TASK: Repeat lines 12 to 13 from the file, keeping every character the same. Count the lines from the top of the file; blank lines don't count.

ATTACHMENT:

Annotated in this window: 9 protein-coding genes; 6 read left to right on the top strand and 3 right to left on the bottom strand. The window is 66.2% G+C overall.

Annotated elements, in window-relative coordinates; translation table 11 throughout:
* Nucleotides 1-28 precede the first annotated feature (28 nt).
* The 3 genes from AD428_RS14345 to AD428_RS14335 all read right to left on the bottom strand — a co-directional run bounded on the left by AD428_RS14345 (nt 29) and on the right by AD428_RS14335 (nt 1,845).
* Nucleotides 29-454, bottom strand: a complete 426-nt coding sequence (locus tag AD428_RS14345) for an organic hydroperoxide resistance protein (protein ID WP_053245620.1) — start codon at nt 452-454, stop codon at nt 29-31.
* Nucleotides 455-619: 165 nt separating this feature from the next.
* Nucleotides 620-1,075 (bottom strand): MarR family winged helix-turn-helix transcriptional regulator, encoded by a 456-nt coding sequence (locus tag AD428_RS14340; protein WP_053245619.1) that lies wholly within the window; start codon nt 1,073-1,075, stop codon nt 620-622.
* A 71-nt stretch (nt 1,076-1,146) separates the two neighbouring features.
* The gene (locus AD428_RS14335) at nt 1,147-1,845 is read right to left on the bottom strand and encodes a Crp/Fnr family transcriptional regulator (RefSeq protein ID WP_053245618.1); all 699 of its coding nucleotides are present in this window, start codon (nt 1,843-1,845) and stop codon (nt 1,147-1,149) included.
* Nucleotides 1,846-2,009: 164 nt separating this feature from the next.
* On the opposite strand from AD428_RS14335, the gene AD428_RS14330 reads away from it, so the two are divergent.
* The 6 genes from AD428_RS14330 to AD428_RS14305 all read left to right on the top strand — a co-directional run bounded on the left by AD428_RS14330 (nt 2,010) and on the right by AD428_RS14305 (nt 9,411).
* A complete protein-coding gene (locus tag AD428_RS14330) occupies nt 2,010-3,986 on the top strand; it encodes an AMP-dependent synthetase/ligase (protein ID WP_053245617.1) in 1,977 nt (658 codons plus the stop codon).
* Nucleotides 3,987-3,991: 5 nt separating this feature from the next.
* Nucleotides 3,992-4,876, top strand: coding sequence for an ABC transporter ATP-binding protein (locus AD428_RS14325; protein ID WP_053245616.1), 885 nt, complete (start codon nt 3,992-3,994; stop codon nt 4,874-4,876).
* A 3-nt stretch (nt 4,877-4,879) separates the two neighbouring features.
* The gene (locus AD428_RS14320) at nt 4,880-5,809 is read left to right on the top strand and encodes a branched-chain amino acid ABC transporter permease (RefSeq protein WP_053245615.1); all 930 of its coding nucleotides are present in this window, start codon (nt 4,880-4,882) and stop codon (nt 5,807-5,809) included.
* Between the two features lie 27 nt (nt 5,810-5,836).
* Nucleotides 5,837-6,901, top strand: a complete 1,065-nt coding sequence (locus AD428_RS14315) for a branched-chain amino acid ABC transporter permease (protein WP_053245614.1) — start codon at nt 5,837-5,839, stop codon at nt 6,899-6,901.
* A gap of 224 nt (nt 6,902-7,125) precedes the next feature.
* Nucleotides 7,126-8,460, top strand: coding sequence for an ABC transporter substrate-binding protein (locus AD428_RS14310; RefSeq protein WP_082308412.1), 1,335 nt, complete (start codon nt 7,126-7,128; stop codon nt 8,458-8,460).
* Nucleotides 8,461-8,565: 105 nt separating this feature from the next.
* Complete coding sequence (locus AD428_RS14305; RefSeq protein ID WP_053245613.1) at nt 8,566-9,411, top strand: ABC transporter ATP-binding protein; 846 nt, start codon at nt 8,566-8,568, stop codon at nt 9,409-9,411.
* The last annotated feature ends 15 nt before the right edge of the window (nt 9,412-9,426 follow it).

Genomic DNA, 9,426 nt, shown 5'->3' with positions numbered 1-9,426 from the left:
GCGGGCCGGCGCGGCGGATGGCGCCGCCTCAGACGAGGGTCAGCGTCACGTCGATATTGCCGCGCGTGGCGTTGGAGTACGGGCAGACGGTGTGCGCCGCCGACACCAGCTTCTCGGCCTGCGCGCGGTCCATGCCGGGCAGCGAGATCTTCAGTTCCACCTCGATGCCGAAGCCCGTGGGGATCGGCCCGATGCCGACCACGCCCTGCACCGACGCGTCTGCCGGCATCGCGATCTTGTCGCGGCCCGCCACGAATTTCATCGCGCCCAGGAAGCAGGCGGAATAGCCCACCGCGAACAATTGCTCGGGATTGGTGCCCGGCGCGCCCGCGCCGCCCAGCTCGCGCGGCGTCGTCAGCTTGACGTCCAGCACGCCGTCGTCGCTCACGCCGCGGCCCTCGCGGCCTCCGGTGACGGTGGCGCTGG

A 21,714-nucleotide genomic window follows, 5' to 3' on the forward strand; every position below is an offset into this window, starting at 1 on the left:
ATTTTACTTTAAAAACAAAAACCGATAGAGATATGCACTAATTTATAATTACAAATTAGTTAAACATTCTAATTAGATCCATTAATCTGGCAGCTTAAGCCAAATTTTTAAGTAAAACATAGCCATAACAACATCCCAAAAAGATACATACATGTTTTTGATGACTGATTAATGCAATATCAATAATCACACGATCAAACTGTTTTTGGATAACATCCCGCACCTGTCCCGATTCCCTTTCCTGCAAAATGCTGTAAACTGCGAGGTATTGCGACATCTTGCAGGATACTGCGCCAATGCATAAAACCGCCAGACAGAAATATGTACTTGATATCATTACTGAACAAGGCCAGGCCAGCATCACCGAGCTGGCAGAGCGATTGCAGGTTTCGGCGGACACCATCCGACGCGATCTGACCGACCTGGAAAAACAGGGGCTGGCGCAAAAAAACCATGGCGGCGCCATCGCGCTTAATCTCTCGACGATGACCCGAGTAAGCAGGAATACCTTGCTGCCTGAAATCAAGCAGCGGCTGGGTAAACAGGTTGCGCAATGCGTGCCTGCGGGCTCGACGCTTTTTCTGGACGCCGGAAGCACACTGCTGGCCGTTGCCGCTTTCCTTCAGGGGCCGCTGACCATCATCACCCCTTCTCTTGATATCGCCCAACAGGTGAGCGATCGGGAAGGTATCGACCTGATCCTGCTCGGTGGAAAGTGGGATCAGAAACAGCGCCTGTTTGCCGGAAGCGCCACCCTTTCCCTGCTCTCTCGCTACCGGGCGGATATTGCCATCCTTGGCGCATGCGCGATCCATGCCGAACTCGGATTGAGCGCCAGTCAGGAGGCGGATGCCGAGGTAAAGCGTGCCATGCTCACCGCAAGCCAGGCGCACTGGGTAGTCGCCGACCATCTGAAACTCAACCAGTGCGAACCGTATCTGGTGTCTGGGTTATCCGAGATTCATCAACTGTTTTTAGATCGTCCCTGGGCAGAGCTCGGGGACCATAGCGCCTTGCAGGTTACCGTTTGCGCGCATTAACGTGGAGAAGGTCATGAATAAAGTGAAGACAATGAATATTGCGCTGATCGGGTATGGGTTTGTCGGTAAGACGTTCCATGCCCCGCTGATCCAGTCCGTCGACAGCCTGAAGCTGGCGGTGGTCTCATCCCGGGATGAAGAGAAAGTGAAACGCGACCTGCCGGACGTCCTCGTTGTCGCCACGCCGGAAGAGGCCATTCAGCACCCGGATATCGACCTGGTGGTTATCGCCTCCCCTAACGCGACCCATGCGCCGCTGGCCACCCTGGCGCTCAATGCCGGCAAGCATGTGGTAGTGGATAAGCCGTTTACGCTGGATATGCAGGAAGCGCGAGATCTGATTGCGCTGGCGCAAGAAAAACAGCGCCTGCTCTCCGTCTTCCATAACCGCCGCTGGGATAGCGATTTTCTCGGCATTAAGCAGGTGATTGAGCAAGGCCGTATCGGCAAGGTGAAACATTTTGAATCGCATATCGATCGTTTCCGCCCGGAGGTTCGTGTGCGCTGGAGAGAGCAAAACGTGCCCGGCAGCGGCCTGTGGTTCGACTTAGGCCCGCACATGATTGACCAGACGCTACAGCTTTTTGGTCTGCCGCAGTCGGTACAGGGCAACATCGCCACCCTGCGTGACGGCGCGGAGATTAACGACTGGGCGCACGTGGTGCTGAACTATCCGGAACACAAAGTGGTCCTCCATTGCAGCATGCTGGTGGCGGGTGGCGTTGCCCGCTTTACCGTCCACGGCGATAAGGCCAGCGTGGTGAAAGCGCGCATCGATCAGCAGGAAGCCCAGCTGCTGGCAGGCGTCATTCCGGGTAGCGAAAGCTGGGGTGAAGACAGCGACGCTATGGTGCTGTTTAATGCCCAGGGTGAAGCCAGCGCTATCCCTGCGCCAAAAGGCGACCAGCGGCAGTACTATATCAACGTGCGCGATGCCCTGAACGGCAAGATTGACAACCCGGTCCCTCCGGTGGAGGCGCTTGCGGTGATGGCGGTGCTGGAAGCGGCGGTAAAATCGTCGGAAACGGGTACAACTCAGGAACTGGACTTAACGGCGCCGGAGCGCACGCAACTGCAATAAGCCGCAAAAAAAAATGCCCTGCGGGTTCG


* The 6 genes from AD428_RS14330 to AD428_RS14305 all read left to right on the top strand — a co-directional run bounded on the left by AD428_RS14330 (nt 2,010) and on the right by AD428_RS14305 (nt 9,411).
* A complete protein-coding gene (locus tag AD428_RS14330) occupies nt 2,010-3,986 on the top strand; it encodes an AMP-dependent synthetase/ligase (protein ID WP_053245617.1) in 1,977 nt (658 codons plus the stop codon).